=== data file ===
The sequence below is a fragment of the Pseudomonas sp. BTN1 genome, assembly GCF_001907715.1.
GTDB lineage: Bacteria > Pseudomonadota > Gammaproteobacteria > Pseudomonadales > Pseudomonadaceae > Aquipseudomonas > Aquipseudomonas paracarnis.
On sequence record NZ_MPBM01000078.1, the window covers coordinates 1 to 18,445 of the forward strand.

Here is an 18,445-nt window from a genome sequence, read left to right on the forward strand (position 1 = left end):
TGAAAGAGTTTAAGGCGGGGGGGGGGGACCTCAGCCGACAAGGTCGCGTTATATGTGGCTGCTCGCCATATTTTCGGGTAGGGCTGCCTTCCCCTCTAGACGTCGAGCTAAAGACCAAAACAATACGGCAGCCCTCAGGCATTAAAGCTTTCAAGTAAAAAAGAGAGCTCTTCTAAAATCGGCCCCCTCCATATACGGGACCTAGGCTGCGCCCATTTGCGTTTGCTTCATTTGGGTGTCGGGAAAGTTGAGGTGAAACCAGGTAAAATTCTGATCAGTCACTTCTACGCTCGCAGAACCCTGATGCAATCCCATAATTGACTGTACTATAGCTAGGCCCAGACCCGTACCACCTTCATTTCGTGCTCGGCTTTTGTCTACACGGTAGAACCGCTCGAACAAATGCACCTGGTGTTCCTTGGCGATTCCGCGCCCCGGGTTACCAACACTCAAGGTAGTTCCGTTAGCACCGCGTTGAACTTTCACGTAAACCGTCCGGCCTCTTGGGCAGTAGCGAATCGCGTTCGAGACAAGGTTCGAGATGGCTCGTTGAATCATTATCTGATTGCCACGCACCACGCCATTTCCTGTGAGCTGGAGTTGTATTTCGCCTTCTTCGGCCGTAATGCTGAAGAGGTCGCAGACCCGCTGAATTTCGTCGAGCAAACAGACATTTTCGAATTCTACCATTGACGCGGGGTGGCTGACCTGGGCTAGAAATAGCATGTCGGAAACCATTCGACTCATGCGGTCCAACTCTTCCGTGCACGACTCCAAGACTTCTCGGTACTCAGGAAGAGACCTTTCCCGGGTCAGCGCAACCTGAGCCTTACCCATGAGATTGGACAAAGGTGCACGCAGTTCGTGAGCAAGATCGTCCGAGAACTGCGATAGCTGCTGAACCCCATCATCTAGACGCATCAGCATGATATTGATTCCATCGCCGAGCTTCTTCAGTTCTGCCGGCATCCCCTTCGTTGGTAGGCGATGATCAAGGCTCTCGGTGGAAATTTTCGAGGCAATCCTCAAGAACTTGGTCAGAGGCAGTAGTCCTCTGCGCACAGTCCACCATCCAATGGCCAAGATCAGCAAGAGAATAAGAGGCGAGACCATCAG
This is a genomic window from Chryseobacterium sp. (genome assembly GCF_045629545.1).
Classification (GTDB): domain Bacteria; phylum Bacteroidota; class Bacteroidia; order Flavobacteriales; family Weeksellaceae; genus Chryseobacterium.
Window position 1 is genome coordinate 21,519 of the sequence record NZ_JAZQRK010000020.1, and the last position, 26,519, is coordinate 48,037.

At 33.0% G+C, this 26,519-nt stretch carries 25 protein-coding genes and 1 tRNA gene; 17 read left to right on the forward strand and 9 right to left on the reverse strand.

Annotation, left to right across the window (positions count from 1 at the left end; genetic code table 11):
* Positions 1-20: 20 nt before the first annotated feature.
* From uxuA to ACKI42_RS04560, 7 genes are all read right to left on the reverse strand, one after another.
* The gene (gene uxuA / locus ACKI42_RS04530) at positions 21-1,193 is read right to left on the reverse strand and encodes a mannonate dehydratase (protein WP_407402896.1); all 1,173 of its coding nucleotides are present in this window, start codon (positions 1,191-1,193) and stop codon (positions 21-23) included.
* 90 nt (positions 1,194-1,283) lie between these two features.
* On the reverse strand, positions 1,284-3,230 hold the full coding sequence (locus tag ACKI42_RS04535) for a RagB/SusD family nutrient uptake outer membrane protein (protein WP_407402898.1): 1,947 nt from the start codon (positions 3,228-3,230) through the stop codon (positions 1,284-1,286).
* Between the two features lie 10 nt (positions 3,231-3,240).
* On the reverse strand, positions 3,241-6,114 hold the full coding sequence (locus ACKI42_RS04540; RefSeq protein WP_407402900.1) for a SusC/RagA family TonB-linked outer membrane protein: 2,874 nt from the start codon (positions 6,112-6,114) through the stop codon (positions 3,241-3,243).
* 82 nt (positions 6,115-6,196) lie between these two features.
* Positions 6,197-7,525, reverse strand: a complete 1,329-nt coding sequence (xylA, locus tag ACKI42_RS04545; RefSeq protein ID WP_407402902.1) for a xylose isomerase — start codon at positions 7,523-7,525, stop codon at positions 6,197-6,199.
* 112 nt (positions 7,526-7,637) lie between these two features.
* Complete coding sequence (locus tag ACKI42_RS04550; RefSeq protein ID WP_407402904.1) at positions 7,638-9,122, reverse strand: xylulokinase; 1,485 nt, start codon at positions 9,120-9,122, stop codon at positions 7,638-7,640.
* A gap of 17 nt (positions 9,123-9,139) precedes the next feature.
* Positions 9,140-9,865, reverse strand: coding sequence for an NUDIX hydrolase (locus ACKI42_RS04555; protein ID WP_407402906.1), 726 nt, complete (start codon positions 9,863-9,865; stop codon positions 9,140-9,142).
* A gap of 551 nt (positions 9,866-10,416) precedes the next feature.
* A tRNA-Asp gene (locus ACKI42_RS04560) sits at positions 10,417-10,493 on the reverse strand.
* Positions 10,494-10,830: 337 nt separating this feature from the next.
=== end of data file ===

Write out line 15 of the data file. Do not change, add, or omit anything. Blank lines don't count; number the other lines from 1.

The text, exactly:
* On the reverse strand, positions 1,284-3,230 hold the full coding sequence (locus tag ACKI42_RS04535) for a RagB/SusD family nutrient uptake outer membrane protein (protein WP_407402898.1): 1,947 nt from the start codon (positions 3,228-3,230) through the stop codon (positions 1,284-1,286).